What can the Exxon Valdez teach us about the Salish Sea? | Editorial

I was a little over a year old when the Exxon Valdez oil spill occurred on March 24, 1989. This week marks the 30th anniversary of the incident.

I grew up in a world where Dawn dish soap was known as a lifesaver of oil-covered birds, and the ship’s name was the punch line of many jokes. I’m reminded of an episode of the show “Friends” where Phoebe says she wants to give one of her triplets a strong, confident name, like Exxon, to which Chandler replies, “Well, it certainly worked for that Valdez kid.”

I was too young to get the joke, but have since learned of the devastation that the tanker caused when it struck a reef in Prince William Sound in Alaska, allowing 11 million gallons of crude oil into the water. There is nothing funny about what happened. An estimated 250,000 sea birds, 3,000 otters, 300 seals, 250 bald eagles and 22 orcas were killed by the spill, according to History.com. The Alaska salmon and herring fisheries collapsed in the early 1990s, a likely result of the spill.

Approximately 1,300 miles of shoreline was covered in oil — pockets of which can still be found to do this day. The National Oceanic and Atmospheric Administration estimated in 2015 that approximately 0.06 percent — or 66,000 gallons — of oil still remains adrift or along the shore.

Even three decades later we can learn from this disaster — and hope to never have it repeated.

With a pod of orcas facing extinction in the north due to the effects of the Exxon Valdez incident, islanders can’t help but wonder what fate would befall the Southern residents if that were to happen here.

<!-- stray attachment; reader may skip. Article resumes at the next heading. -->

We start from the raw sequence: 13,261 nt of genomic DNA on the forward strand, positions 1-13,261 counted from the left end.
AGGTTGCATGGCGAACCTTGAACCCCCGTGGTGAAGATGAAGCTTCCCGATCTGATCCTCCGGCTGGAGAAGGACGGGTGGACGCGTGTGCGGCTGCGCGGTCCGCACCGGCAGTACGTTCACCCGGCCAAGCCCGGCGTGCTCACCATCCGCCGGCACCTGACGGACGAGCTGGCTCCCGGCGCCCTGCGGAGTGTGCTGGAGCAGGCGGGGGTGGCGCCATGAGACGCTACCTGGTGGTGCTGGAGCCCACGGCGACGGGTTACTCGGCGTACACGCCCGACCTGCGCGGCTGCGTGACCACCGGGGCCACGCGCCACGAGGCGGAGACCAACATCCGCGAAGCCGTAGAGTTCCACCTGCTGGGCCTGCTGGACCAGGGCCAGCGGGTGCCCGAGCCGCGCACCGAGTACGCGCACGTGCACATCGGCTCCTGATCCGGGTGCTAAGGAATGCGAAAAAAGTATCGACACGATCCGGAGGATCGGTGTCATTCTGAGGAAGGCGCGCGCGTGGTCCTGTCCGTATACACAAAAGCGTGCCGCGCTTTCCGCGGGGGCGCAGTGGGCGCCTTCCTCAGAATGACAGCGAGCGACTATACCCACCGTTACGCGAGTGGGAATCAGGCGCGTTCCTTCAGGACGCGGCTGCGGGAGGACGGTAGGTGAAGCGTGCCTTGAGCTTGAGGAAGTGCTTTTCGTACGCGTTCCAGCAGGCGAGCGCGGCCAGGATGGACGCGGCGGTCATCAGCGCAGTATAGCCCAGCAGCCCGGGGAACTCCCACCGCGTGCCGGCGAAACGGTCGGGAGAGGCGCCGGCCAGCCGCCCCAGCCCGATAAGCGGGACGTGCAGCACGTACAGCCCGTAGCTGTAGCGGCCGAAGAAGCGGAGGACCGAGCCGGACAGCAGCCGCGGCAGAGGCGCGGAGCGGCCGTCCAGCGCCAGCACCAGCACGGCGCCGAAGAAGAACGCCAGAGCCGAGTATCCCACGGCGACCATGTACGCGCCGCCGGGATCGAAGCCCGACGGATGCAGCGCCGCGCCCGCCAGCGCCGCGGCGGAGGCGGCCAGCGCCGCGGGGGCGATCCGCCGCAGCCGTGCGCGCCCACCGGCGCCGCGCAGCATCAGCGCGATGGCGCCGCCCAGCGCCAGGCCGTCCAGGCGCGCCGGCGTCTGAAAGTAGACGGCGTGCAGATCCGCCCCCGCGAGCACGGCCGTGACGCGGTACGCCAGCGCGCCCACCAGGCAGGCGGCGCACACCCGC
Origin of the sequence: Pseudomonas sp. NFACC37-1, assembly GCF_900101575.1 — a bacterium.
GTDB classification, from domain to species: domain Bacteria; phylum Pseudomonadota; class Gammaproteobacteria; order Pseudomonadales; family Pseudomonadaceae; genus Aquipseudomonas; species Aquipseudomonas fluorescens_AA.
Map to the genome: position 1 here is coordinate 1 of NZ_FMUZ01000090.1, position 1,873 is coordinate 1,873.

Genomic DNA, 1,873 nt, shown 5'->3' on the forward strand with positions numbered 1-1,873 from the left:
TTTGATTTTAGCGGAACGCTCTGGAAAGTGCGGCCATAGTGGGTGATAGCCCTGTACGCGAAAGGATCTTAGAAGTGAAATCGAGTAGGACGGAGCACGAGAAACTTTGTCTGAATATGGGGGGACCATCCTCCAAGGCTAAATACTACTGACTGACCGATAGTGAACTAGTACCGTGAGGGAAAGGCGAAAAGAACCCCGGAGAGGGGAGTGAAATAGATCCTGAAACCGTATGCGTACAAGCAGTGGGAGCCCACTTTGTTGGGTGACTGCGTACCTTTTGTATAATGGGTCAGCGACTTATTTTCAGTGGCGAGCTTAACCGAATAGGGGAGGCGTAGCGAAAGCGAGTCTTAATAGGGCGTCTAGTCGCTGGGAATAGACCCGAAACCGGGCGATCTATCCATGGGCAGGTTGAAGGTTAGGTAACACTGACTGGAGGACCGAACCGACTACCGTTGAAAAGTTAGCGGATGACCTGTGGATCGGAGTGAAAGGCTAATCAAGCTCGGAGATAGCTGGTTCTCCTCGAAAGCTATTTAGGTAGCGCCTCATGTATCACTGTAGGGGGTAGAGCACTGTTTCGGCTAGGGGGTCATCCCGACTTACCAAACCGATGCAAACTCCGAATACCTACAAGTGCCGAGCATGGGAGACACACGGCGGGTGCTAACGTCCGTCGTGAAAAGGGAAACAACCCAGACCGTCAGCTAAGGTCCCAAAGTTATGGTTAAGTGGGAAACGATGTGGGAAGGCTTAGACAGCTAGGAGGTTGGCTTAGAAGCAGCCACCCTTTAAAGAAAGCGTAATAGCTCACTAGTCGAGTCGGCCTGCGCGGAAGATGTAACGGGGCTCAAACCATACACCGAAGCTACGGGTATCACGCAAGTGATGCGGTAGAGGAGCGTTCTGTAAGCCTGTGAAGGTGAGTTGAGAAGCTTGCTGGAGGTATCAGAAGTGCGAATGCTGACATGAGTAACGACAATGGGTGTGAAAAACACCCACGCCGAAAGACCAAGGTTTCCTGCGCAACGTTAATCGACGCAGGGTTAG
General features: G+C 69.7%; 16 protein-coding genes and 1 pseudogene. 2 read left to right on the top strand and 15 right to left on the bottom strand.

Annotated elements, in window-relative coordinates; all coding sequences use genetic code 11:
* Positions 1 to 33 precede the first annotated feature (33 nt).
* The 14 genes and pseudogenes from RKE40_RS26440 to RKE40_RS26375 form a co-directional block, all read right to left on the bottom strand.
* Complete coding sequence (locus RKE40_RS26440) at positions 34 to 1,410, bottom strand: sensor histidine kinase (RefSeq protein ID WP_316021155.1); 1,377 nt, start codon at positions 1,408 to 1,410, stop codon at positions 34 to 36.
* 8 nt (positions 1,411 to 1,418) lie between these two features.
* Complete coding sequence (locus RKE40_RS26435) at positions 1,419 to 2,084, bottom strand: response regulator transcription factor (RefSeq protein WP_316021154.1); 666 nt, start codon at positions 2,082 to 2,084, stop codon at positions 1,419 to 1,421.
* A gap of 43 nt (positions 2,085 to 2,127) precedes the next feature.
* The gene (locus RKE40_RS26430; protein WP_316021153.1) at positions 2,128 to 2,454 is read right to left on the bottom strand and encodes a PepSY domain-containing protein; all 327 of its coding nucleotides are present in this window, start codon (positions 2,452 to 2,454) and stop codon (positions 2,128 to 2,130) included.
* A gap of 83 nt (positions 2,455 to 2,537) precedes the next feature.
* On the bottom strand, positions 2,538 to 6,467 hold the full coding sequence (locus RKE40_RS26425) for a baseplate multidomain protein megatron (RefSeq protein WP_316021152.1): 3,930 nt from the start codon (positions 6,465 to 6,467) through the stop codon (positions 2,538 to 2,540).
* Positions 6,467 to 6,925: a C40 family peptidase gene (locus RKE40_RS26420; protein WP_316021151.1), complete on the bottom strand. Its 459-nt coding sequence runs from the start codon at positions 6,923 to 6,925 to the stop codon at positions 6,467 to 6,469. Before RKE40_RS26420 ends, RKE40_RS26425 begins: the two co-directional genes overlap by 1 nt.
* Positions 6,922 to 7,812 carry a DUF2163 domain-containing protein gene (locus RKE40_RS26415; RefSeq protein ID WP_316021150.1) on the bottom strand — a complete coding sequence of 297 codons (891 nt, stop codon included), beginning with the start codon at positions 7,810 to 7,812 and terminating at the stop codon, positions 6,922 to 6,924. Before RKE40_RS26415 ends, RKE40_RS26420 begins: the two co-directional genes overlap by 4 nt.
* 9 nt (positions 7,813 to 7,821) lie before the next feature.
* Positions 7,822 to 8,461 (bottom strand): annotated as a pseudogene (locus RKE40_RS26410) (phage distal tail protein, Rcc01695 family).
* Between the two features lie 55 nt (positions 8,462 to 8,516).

On Feb. 22, the National Energy Board of Canada released a reconsideration regarding the expansion of the 710-mile Trans Mountain Pipeline from the oil sands of northern Alberta to the port of Burnaby, British Columbia. This decision paves the way for an increase of 34 additional oil tankers passing through the Haro Strait each month.

The possibility of an oil spill here is terrifying to many — especially to those of us who care so deeply for the dwindling Southern resident orca population. An oil spill would be catastrophic to a population that is already on the brink of extinction. Imagine if 22 of the remaining 74 Southern residents died — they would never be able to return from that.

We, as a species, need to learn from our mistakes and try to not repeat them. Yet it seems as more of us continue to populate the planet, the fewer lessons are being learned. We need to remember what effect we have on this world and the animals that cohabitate with us.

At the bare minimum, we need to have a fast-responding, effective clean-up plan in place to mitigate the damage caused by a spill, should one occur. This needs to be a solution without borders and the red tape that comes with dealing with international disasters. Both Canada and the United States need to be prepared to come together and clean up the mess.

We plea to regional political representatives to create and fund spill-prevention and response. We need to learn from our mistakes and not have the Salish Sea — our home — become Prince William Sound 2.0.